Lane Graves was snatched by an alligator at the Seven Seas Lagoon at the Grand Floridian Resort and Spa while on holiday with his parents, Matt and Melissa Graves, from Elkhorn, Nebraska.
The toddler was building sandcastles on the beach and bent over to scoop up water in a bucket when the attack occurred. His body was recovered the following day by police divers near the site.
Since then, under the Florida Fish and Wildlife Conservation Commission’s statewide alligator harvest program, trappers removed or relocated wildlife at an increased rate within established guidelines.
In 2016, 83 alligators were removed, followed by 57 in 2017, 33 in both 2018 and 2019, and 46 in 2020.
Most of the 2020 removals occurred while the park was closed due to the pandemic between March and July.
Over the eight years prior to Lane’s death, 23 alligators were removed per year on average.
“In keeping with our strong commitment to safety, we continue to reinforce procedures related to reporting sightings and interactions with wildlife, and work closely with Florida Fish and Wildlife Conservation Commission to remove or relocate certain wildlife from our property in accordance with state regulations,” a Walt Disney World spokesperson told Orlando’s News 6.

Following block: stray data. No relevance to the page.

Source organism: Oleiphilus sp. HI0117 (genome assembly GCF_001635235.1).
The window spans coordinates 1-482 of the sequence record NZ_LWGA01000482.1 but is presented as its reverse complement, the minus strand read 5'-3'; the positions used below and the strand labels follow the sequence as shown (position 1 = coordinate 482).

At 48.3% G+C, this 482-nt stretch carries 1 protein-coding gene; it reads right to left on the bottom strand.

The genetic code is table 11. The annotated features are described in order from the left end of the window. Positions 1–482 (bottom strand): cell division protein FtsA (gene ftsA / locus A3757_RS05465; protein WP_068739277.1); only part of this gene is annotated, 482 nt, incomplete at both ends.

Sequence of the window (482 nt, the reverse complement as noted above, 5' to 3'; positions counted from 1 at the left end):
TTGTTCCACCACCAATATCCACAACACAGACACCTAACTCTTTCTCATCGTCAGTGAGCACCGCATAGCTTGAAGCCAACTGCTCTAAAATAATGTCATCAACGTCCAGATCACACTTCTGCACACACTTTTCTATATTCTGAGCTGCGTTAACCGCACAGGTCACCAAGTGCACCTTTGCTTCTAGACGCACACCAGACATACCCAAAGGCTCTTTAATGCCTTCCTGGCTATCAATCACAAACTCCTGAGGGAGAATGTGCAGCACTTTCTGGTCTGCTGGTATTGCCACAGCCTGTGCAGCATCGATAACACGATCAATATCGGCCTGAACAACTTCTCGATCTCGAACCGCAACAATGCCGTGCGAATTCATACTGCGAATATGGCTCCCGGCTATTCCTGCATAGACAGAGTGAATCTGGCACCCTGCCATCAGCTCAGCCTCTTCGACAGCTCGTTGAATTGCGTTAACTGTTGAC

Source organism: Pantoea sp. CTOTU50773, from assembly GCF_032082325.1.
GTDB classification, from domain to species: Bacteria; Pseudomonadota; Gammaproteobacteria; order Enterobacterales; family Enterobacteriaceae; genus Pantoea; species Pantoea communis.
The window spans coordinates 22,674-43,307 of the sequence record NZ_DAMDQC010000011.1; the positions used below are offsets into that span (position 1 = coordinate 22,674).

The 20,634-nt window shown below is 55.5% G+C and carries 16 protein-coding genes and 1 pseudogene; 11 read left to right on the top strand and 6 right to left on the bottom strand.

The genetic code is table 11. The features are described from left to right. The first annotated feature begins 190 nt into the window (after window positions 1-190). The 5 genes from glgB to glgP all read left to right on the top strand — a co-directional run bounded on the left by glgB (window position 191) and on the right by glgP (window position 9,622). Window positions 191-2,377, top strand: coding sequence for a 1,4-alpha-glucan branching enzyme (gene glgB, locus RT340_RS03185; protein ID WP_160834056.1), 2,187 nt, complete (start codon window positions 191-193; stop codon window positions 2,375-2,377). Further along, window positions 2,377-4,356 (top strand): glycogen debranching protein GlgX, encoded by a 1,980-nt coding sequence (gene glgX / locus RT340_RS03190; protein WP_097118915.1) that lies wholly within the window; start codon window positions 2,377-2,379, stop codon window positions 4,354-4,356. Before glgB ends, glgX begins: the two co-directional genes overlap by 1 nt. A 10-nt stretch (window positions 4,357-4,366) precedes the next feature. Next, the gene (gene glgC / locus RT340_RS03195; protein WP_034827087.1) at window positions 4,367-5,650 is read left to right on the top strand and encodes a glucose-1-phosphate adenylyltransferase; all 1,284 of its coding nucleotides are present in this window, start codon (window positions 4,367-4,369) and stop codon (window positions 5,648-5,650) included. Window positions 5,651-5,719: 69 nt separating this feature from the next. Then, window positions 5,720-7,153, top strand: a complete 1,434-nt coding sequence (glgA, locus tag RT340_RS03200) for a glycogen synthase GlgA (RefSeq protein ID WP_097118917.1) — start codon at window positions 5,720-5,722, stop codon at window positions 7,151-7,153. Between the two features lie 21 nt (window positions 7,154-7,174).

Following the death of Lane, a sculpture of a lighthouse was installed as a memorial, and the park added warning signs, fences, and other barriers around lakes and other bodies of water to prevent visitors from getting too close. Employee training was also amended.
In order for an alligator to be removed as a “nuisance”, it must be at least four feet in length and believed to pose a threat to people, pets, or property.
Disney has permission to have 500 of the reptiles removed in the period up until April 2023. Each must be reported to state authorities and its size noted.
Trappers receive a $30 stipend for each alligator, most of which are euthanised — their meat and skins are sometimes sold for extra income. Others are sold to zoos or farms.
Relocation is harder as they tend to return to the capture site and remote areas already have healthy populations.